Eccentricity At the Top:<br>Richard Mentor Johnson
Perhaps as good a place to go to understand Johnson’s thoughts is a speech he gave during debates over the Missouri Compromise. Enacted in 1820, this compromise limited the extension of slavery into the new territories. During these debates, Johnson defended the extension of slavery. His basic argument is one southerners would use again in the years to come, but I suspect far more disingenuously than Richard Johnson. It’s the one that compares the conditions of poor, working Whites in the North to that of black slaves in the South. It’s hard to believe the sincerity of the argument when espoused by wealthy white southern plantation owners and politicians, but there’s an air of believability in the words of Johnson, who truly sympathized with those workers who would one day become some of his greatest supporters.
Unlike the typical wealthy southern slave owner who welcomed it, Johnson was offended by distinctions of class. Nowhere did he see this as more prevalent than in the North. He recalled arriving in Washington where he saw wealthy citizens riding in luxurious coaches obediently attended by white servants. He was shocked, he recounts, as he thought only black slaves were so servile. On the frontier, there were no such distinctions of class, at least not among Whites. All had to be treated equally. In the cities, however, he saw the precursors of an aristocracy in America.
Johnson looks at the condition of the working poor in the North and asks what is the difference between them and the slaves of the South. He concludes that the difference is only nominal, not one of reality. In one case, servitude is called involuntary because it is imposed by others; in the other it is called voluntary because it is imposed by necessity. To Johnson, that was no real distinction at all. In either case, servitude is forced upon its victim.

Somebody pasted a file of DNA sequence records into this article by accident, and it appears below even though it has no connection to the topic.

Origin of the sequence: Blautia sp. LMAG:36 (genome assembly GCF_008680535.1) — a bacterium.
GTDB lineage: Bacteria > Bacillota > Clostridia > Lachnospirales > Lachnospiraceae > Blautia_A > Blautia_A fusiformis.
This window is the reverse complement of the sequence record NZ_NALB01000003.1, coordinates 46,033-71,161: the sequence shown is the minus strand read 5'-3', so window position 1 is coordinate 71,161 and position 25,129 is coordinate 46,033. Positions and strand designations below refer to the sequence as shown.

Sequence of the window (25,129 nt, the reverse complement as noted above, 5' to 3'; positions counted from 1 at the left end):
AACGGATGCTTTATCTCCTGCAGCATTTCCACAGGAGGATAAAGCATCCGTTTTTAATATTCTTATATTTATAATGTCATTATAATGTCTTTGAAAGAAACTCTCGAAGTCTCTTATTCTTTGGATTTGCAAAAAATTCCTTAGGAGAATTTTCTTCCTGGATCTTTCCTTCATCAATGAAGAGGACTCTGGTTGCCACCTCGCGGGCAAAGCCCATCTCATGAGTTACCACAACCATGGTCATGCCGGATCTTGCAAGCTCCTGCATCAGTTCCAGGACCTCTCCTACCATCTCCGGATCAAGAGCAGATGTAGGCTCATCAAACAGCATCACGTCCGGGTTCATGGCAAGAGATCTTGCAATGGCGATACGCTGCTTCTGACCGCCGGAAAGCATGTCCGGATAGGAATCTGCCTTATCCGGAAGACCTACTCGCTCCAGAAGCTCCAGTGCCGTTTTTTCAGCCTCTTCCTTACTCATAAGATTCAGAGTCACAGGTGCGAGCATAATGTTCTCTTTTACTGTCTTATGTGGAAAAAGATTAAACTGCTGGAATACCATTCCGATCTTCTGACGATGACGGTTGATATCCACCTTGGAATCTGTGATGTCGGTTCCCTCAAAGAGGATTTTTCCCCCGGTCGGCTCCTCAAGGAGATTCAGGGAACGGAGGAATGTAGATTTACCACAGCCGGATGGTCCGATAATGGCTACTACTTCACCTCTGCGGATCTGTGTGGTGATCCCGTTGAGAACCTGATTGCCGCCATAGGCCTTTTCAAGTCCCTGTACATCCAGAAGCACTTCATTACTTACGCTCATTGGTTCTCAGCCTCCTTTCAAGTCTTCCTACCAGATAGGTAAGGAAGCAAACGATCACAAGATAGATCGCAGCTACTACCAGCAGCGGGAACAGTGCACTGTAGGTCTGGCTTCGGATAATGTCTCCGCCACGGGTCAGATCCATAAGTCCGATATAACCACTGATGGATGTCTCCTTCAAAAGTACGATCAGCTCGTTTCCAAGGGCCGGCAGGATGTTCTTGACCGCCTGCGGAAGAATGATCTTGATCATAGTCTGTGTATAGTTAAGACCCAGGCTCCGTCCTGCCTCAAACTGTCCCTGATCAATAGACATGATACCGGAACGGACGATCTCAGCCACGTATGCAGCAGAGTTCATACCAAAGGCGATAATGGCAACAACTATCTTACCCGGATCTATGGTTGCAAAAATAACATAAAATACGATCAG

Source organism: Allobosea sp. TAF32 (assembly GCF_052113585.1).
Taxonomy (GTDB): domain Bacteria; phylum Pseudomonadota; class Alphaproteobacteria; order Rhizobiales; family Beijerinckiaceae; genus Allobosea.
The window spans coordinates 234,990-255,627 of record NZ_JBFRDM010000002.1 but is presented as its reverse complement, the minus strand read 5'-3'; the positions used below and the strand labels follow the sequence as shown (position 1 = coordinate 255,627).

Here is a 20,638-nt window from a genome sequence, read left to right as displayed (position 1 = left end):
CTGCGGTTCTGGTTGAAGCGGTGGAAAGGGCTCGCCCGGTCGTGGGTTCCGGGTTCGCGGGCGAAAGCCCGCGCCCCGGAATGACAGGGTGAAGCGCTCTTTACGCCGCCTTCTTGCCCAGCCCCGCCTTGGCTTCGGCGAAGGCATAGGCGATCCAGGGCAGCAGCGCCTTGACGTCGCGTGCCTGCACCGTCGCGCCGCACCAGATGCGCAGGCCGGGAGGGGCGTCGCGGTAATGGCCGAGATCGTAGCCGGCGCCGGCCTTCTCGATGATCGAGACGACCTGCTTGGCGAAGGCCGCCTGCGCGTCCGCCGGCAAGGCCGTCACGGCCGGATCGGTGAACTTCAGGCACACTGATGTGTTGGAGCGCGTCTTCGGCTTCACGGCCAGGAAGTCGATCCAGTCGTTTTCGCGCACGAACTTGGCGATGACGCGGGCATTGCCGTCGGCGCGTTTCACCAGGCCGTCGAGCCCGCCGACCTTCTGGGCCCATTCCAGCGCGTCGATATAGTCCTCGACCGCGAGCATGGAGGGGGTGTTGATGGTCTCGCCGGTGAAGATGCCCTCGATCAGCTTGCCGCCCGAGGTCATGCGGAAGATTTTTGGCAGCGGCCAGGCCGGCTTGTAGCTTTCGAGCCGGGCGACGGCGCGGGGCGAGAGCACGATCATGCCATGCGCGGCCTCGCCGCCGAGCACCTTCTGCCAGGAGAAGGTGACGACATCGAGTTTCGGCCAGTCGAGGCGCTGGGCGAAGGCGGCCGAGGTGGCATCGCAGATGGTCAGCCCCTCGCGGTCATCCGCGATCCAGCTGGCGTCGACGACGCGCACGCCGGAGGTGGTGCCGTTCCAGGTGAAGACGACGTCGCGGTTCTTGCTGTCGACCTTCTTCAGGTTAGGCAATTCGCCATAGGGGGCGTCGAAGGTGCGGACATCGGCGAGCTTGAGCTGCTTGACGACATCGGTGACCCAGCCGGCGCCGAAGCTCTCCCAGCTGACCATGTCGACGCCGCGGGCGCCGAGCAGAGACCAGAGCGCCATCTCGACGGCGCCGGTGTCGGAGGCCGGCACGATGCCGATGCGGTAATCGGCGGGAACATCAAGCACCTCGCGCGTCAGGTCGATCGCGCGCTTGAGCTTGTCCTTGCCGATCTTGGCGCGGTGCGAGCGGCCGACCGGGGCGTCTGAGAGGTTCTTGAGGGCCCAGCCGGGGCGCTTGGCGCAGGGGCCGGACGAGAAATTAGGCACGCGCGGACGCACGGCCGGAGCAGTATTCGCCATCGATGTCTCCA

Johnson then goes on to say that in some ways the slave is better off. The so-called “free” servant must deal with all the vicissitudes of the marketplace. They must find work, pay their debts, manage illness, find food and clothing, deal with old age, and when poverty turns them astray, suffer imprisonment. The slave, on the other hand, had none of these concerns. He was fed, sheltered, clothed and had no money worries. Considering that finances were a major concern for Johnson throughout his life, this argument must have had some ring of truth to his ears. Johnson points to the white beggars he constantly encountered in the cities. “Among the slaves are no beggars; no vagrants: none idle for want of employ, or crying for want of bread.” And, he had nothing but contempt for the wealthy who condemned black slavery while effectively imposing, in his view, an even worse form of slavery upon poor Whites.
Johnson was not so callous as were many others who were proslavery. He did not paint pictures of happy black slaves, enjoying carefree lives provided by their generous masters. He still said that he could only admit that slavery was a “bitter draught.” Still, he could turn a blind eye to instances of cruelty by comparing them to instances of cruelty by a parent to a child, which does not thereby condemn the institution of family.